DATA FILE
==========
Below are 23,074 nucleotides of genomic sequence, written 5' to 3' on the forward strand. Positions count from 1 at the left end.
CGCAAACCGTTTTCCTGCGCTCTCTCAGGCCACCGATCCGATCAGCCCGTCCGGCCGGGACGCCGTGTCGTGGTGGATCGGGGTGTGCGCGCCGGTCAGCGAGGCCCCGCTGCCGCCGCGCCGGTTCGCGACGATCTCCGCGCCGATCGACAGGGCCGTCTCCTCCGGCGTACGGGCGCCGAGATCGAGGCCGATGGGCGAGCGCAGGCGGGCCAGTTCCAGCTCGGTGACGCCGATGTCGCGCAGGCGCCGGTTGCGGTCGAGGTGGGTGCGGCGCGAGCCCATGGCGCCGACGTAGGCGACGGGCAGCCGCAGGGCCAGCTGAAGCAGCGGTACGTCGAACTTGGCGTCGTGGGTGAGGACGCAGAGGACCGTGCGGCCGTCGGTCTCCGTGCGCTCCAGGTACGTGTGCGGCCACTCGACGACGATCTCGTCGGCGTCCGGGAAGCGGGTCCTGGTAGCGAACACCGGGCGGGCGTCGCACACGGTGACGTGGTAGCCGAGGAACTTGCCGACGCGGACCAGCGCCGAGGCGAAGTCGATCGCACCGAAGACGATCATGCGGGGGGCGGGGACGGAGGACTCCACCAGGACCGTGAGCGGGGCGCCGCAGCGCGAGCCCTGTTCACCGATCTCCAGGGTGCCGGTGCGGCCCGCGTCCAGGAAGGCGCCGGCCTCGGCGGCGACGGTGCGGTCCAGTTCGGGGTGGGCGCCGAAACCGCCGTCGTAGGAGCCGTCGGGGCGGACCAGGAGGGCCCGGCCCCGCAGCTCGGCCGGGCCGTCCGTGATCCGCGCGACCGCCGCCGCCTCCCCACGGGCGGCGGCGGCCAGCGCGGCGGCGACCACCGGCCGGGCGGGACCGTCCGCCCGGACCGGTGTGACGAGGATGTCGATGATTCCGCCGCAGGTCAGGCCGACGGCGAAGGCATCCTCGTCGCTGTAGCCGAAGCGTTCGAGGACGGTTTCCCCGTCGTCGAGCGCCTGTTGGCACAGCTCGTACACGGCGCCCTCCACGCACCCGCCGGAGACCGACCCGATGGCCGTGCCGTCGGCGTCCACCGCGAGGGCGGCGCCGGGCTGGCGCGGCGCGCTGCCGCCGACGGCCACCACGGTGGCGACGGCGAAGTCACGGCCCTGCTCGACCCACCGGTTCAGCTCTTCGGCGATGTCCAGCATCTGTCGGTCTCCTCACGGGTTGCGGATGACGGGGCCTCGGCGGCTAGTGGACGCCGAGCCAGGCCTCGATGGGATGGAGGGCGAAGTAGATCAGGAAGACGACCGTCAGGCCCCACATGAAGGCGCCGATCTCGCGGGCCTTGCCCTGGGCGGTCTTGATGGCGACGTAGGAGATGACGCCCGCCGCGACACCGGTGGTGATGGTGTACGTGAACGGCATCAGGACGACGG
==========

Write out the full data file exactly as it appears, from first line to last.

Below are 23,074 nucleotides of genomic sequence, written 5' to 3' on the forward strand. Positions count from 1 at the left end.
CGCAAACCGTTTTCCTGCGCTCTCTCAGGCCACCGATCCGATCAGCCCGTCCGGCCGGGACGCCGTGTCGTGGTGGATCGGGGTGTGCGCGCCGGTCAGCGAGGCCCCGCTGCCGCCGCGCCGGTTCGCGACGATCTCCGCGCCGATCGACAGGGCCGTCTCCTCCGGCGTACGGGCGCCGAGATCGAGGCCGATGGGCGAGCGCAGGCGGGCCAGTTCCAGCTCGGTGACGCCGATGTCGCGCAGGCGCCGGTTGCGGTCGAGGTGGGTGCGGCGCGAGCCCATGGCGCCGACGTAGGCGACGGGCAGCCGCAGGGCCAGCTGAAGCAGCGGTACGTCGAACTTGGCGTCGTGGGTGAGGACGCAGAGGACCGTGCGGCCGTCGGTCTCCGTGCGCTCCAGGTACGTGTGCGGCCACTCGACGACGATCTCGTCGGCGTCCGGGAAGCGGGTCCTGGTAGCGAACACCGGGCGGGCGTCGCACACGGTGACGTGGTAGCCGAGGAACTTGCCGACGCGGACCAGCGCCGAGGCGAAGTCGATCGCACCGAAGACGATCATGCGGGGGGCGGGGACGGAGGACTCCACCAGGACCGTGAGCGGGGCGCCGCAGCGCGAGCCCTGTTCACCGATCTCCAGGGTGCCGGTGCGGCCCGCGTCCAGGAAGGCGCCGGCCTCGGCGGCGACGGTGCGGTCCAGTTCGGGGTGGGCGCCGAAACCGCCGTCGTAGGAGCCGTCGGGGCGGACCAGGAGGGCCCGGCCCCGCAGCTCGGCCGGGCCGTCCGTGATCCGCGCGACCGCCGCCGCCTCCCCACGGGCGGCGGCGGCCAGCGCGGCGGCGACCACCGGCCGGGCGGGACCGTCCGCCCGGACCGGTGTGACGAGGATGTCGATGATTCCGCCGCAGGTCAGGCCGACGGCGAAGGCATCCTCGTCGCTGTAGCCGAAGCGTTCGAGGACGGTTTCCCCGTCGTCGAGCGCCTGTTGGCACAGCTCGTACACGGCGCCCTCCACGCACCCGCCGGAGACCGACCCGATGGCCGTGCCGTCGGCGTCCACCGCGAGGGCGGCGCCGGGCTGGCGCGGCGCGCTGCCGCCGACGGCCACCACGGTGGCGACGGCGAAGTCACGGCCCTGCTCGACCCACCGGTTCAGCTCTTCGGCGATGTCCAGCATCTGTCGGTCTCCTCACGGGTTGCGGATGACGGGGCCTCGGCGGCTAGTGGACGCCGAGCCAGGCCTCGATGGGATGGAGGGCGAAGTAGATCAGGAAGACGACCGTCAGGCCCCACATGAAGGCGCCGATCTCGCGGGCCTTGCCCTGGGCGGTCTTGATGGCGACGTAGGAGATGACGCCCGCCGCGACACCGGTGGTGATGGTGTACGTGAACGGCATCAGGACGACGG